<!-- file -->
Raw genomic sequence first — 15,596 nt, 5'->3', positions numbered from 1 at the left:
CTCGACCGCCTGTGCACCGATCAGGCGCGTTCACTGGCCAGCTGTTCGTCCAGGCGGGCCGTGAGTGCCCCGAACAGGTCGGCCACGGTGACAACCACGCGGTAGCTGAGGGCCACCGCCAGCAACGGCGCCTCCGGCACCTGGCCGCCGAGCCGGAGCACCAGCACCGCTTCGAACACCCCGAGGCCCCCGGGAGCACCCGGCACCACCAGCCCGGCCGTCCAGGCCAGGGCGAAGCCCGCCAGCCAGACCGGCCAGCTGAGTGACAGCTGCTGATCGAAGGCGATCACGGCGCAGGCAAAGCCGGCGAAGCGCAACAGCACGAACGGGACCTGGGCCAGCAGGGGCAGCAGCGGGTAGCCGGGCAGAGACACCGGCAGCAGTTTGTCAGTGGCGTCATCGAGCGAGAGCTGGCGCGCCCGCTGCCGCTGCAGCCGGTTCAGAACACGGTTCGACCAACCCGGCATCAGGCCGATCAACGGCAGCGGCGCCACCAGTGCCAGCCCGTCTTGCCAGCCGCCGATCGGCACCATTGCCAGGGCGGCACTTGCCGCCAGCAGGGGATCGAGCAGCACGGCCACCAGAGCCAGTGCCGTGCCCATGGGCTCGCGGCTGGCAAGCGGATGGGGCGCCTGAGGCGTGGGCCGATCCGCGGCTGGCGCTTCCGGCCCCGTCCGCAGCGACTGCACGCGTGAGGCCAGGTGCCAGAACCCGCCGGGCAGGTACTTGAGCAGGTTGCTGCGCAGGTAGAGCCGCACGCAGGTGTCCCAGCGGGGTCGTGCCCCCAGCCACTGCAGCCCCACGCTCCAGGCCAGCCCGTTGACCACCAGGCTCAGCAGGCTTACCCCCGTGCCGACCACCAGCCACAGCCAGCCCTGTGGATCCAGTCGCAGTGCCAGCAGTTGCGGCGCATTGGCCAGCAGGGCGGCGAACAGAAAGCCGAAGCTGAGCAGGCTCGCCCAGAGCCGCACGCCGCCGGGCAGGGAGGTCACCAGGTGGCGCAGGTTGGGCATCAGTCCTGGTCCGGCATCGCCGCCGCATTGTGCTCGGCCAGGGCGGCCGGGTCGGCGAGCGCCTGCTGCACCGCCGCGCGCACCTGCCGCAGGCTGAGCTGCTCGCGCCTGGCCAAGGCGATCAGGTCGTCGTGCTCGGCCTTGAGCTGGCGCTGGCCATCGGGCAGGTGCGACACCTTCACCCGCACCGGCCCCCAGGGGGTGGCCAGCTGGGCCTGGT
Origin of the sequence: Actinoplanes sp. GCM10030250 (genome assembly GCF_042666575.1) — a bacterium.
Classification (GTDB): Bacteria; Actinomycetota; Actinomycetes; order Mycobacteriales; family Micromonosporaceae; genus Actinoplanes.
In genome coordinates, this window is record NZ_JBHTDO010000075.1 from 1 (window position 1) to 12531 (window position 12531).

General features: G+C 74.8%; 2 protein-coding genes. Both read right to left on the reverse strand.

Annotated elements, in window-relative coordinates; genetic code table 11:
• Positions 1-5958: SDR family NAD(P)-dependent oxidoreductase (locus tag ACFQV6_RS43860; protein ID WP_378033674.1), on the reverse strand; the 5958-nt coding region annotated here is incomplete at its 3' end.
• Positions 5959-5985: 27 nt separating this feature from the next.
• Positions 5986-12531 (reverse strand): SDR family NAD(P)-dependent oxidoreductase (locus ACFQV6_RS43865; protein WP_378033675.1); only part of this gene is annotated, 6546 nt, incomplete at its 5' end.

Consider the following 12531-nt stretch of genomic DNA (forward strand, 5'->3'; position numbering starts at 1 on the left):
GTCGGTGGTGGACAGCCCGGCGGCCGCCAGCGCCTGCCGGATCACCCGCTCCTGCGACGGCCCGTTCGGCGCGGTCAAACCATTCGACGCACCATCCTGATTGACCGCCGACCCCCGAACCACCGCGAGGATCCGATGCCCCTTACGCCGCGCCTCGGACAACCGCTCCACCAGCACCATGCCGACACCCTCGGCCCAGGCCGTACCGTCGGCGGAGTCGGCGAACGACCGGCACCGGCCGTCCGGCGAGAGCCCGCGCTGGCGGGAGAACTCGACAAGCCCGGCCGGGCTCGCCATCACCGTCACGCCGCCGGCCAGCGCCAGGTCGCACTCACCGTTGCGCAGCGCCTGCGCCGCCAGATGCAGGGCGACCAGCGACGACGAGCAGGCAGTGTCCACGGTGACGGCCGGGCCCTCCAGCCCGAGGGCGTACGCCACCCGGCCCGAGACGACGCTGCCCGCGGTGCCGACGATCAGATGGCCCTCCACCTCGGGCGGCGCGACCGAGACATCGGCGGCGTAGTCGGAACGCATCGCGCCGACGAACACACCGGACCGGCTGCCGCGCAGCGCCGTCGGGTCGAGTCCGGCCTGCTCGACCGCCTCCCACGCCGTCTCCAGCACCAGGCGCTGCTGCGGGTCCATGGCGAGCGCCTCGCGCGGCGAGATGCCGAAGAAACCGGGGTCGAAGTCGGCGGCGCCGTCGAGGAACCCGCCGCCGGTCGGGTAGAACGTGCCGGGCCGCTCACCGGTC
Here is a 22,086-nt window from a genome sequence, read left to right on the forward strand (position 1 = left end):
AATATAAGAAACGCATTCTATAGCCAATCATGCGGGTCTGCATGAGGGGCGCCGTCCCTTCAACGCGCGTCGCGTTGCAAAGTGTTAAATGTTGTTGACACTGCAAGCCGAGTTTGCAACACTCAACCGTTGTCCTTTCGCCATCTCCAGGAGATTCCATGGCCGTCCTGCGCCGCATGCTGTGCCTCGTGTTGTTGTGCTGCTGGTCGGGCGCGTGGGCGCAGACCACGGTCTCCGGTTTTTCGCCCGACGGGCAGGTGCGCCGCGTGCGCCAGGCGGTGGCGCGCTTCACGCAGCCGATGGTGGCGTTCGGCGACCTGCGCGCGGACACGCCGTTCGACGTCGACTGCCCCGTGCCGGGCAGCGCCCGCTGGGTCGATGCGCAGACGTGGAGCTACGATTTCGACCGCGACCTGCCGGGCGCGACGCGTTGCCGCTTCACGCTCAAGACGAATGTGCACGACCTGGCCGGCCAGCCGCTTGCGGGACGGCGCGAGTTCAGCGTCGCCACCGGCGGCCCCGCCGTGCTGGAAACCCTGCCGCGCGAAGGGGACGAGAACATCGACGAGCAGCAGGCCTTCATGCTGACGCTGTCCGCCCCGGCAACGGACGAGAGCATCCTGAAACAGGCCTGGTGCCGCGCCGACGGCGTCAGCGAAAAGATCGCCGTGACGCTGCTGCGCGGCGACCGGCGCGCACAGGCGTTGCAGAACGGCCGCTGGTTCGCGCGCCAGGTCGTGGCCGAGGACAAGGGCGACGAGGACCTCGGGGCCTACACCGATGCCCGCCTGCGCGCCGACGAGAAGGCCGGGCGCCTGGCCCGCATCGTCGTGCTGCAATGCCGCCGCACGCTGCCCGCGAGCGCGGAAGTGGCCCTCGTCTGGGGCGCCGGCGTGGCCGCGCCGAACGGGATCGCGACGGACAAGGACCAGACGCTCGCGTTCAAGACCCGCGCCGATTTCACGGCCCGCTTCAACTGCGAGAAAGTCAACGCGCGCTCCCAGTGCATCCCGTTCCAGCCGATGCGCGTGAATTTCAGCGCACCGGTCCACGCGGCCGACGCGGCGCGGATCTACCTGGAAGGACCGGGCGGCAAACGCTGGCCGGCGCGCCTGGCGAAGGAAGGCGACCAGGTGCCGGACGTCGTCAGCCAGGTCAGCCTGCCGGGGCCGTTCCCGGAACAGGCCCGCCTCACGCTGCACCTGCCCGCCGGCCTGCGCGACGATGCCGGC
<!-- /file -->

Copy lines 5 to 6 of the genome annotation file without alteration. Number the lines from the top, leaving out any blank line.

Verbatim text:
In genome coordinates, this window is record NZ_JBHTDO010000075.1 from 1 (window position 1) to 12531 (window position 12531).

General features: G+C 74.8%; 2 protein-coding genes. Both read right to left on the reverse strand.